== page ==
LETTER TO A STRANGER:
TO THE SERVANT GIRL WHO SHARED MY TOYS
BY SHEBA KARIM
I was nine years old, in the midst of a megacity, and completely alone. My mother spent her days running bureaucratic errands, my sister working through her trigonometry course book, determined to finish it before our return home. My grandfather was ill; my grandmother only spoke Urdu.
Inside the house was quiet, the dull hum of A/C. Outside was life: drivers and guards, female servants walking to work, vendors announcing themselves in metallic sing-song, donkeys, goats, mangy dogs and cats. But I was a girl from upstate New York, unfamiliar with the codes of Karachi’s streets; people could tell I was foreign from the way I moved. Occasionally, I’d observe from the roof, but in the day it was hot and at night there were mosquitos. So I mostly stayed in, reading a book, yearning for home.
Your main task was cleaning the floors. Twice a day, at least, you swept away the desert dust, wiped down the concrete with a wet rag; Cinderella in a low squat. I can’t remember your face, but I remember thinking you looked dirty, and pretty. You were old enough to have breasts, old enough to be married, but you were just a kid. You were named Meraj, after the Prophet’s night journey through the skies. You didn’t laugh at my broken Urdu. No one minded our friendship, as long as it didn’t interfere with your work.
I let you hold my toys, my books, my clothes. My mother started taking me to the neighborhood movie rental store. I’d sit on the bed and you’d sit on the floor, and we would watch pirated films on VHS: Ferris Bueller’s Day Off, with every bad word censored; A View to a Kill, without the sex; The Goonies, which I’d already seen ten times. I remember the movies, but not your thoughts.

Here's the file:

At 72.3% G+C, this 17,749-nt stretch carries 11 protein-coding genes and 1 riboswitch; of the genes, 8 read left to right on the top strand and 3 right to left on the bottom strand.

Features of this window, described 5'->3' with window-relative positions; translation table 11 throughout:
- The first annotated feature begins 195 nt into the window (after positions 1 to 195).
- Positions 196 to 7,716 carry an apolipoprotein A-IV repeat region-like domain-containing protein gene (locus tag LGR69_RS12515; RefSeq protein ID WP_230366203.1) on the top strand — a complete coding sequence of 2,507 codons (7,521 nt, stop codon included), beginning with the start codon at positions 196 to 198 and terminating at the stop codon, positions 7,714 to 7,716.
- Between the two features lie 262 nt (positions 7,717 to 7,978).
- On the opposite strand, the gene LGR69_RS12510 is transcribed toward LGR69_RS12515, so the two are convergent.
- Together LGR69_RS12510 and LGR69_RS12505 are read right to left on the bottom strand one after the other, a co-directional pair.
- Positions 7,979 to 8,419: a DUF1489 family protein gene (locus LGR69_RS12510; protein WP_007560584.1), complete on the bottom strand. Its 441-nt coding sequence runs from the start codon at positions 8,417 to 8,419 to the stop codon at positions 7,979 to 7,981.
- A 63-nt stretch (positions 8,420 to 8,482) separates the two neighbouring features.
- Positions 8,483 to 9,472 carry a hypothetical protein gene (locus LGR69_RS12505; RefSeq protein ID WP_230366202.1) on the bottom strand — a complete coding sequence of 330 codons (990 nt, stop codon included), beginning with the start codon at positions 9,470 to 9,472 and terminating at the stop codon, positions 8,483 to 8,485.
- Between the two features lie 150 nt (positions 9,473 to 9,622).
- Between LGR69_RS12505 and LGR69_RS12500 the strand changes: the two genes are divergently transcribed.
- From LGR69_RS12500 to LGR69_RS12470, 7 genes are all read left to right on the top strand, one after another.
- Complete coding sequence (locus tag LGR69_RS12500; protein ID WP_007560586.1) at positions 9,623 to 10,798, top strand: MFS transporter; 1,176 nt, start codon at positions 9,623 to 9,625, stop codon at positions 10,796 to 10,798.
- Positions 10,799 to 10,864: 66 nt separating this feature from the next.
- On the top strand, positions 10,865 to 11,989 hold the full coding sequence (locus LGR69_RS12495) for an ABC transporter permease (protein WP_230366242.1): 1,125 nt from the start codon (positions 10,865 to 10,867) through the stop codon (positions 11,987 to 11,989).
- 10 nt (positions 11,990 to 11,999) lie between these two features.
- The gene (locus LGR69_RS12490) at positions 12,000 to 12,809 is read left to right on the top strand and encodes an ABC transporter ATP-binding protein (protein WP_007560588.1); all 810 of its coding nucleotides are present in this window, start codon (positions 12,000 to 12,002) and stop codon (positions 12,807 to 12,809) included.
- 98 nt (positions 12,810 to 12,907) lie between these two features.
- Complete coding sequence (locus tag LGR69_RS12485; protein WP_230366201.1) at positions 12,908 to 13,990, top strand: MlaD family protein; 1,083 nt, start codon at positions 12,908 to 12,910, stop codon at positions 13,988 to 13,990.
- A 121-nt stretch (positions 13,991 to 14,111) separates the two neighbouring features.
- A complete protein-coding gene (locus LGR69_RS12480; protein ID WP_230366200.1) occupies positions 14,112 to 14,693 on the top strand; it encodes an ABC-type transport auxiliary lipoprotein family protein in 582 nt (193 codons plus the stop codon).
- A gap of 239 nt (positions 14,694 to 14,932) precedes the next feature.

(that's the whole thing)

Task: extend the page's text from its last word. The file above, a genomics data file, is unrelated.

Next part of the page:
Some nights, the neighborhood would beat to the pulse of weddings. A house would turn disco dancer, draped with flashing bulbs and flower garlands, boxes of sweets paraded in and out of its gates. A colorful tent would be erected in the garden, or sometimes in the street itself, blocking traffic. We’d hear the feisty rhythm of the dholak drum. The air would smell of roasted meat. Neighbors would go to their roofs to watch the festivities.
You and I did, too, and one day we came up with a brilliant plan. We recorded ourselves singing and clapping wedding songs, played it from our roof full blast, and hid. A minute later, a curious few appeared on the nearby roofs, lured by the promise of a party, greeted instead by a tape recorder. We were delighted; we laughed with every limb. My memory of this evening is one of wonder: of being young, and un-alone, and clever, and free.
My last week in Karachi, I wanted to go to the ice cream parlor. My mother refused; she’d returned after a long day. We’re going home soon, she said, you can have ice cream in America. But I’d been stuck inside since morning, thinking about ice cream. I was angry, and annoyed.
You were in my room, cleaning the floor, except you weren’t. You were touching one of my things. I don’t remember what, which shows how important it was to me.
I took it from you. I yelled at you for touching it, though I’d let you hold my things before. As I raised my arms, you cried, “No, no!” You assumed crash position: squatting down, head tucked against forearms as I pummeled my fists along the curve of your back. You did this instantly, instinctively—as if it were not the first time this had happened to you.
I didn’t beat you for very long, or at least it didn’t seem so to me. I stepped away, looking not at you but at my hands, which had never seemed so capable, or cruel. We kept it our secret, and we never spoke again.
You and I were once friends, but even my memory of you is all about me. I can’t remember anything you said, except “No.” Fault human nature, the Pakistani class hierarchy. Fault me being an ugly American, a daughter of immigrants who grew up in the land of kills. Distilled, it is this: I was a lonely child in a strange land, but I had power over you. I hit you because I could.
What happened to you, stranger? You may have risen with Asia; you may still be sweeping floors. The odds are stacked against a fairy tale, but Meraj is the Arabic word for ascent, and your name evokes the most magical of flights. If there is no justice in this world, try the next. Maybe the buraq, that winged, mythical creature, strong horse body, beautiful female face, lifted you up as it did the Prophet, and flew you all the way to outer space.
ABOUT THE AUTHOR
Sheba Karim's first novel was Skunk Girl. Her next young adult novel, That Thing We Call a Heart, will be out in May 2017, and is set to a soundtrack of Urdu poetry and Radiohead.